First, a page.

Spring-loaded graphs showing selected nodes of the frontoparietal control network, dorsal attention network, and default network in controls (A) and patients (B). Node size is based on nodal degree; edge connection strength is represented by grayscale value and line thickness. Controls had a more segregated pattern clustering of frontoparietal and default networks (represented with nonoverlapping colored halos); by contrast, patients had less clustering within default and frontoparietal control networks and evidence of extension of frontoparietal nodes into the default cluster (represented with blended red-orange halos). FEF indicates frontal eye fields; InfParOcc, inferior parieto-occipital; IPLa, lateral inferior parietal lobule; IPLp, posterior inferior parietal lobule; PCC, posterior cingulate; pCUN, precuneus; PFCdA, dorsal anterior prefrontal cortex; PFCdB, B component of dorsal prefrontal cortex; PFCl, lateral prefrontal cortex; PFCm, medial prefrontal cortex; PFCmpA, A component of medial posterior prefrontal cortex; PFCmpB, B component of medial posterior prefrontal cortex; PostC, postcentral gyrus; PostTempOcc, posterior temporal occipital; PrCv, ventral precentral gyrus; SupPar, superior parietal lobule; Temp, temporal cortex; TempA, A component of temporal cortex; TempB, B component of temporal cortex. See Figure 3 legend for explanation of other abbreviations.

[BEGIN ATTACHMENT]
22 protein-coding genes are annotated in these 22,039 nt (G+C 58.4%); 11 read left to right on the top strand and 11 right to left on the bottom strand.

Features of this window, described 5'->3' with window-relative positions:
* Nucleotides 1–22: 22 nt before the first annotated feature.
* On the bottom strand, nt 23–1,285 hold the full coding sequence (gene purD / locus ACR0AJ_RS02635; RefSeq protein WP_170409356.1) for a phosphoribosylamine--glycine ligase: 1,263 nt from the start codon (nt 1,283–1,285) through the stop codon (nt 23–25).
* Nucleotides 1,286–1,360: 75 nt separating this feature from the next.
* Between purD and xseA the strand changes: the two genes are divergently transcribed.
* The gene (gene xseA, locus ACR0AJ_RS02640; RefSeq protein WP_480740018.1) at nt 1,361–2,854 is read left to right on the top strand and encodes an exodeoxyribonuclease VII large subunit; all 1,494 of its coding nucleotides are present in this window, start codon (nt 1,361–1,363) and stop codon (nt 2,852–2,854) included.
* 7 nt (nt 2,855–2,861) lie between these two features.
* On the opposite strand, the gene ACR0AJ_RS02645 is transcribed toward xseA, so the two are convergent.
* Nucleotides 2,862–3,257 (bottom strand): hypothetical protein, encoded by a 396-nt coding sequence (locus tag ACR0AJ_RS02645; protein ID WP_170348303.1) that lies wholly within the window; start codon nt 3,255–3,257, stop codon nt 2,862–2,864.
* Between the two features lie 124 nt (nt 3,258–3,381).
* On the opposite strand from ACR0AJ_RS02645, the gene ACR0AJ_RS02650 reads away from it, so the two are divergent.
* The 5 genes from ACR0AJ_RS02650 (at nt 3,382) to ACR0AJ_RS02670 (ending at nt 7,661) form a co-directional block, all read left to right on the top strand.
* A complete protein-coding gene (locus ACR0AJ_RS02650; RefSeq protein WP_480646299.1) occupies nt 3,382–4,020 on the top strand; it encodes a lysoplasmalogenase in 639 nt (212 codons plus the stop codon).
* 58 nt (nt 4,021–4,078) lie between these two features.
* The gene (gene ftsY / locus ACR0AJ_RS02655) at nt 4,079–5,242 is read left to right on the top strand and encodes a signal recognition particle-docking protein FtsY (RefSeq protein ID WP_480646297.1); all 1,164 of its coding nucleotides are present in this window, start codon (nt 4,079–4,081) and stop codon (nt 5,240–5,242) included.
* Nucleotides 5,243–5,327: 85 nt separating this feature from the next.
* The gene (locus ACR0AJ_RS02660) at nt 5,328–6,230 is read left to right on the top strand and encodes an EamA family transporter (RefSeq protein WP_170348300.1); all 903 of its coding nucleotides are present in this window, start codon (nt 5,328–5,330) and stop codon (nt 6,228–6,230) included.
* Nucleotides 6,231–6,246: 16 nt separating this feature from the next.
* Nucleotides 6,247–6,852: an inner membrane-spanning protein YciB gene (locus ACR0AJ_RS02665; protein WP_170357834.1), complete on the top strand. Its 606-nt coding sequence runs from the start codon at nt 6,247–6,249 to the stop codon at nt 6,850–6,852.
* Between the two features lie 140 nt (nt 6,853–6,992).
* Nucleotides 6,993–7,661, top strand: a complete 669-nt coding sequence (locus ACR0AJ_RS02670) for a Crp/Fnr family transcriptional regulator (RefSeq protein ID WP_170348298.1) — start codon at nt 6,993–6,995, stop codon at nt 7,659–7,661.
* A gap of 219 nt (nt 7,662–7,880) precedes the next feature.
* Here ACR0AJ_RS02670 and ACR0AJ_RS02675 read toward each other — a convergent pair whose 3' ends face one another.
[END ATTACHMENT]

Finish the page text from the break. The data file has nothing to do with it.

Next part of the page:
Functional connectivity difference matrices for the 14 left and right hemisphere regions of the frontoparietal control network shown for schizophrenic patients relative to controls (A), bipolar patients relative to controls (B), and schizophrenic patients relative to bipolar patients (C). Differences significant at false discovery rate q < 0.05 are shown in each panel just to the lower right of the unthresholded matrix. D, Histograms show the mean correlation between components of the frontoparietal control network in controls and patients with bipolar disorder or schizophrenia. Error bars denote SE. See Figure 3 and Figure 4 captions for explanation of other abbreviations.
eFigure 1. Interhemispheric Correlation Differences Between Patients and Controls
eFigure 2. Significance of Psychosis-Related Correlation Differences by Network
eFigure 3. Number of Significant Psychosis-Related Correlation Differences by Network
eFigure 4. Cortical Parcellation in Patients With a Psychotic Disorder
eFigure 5. Full Matrix Functional Connectivity Differences in Schizophrenia and Bipolar Disorder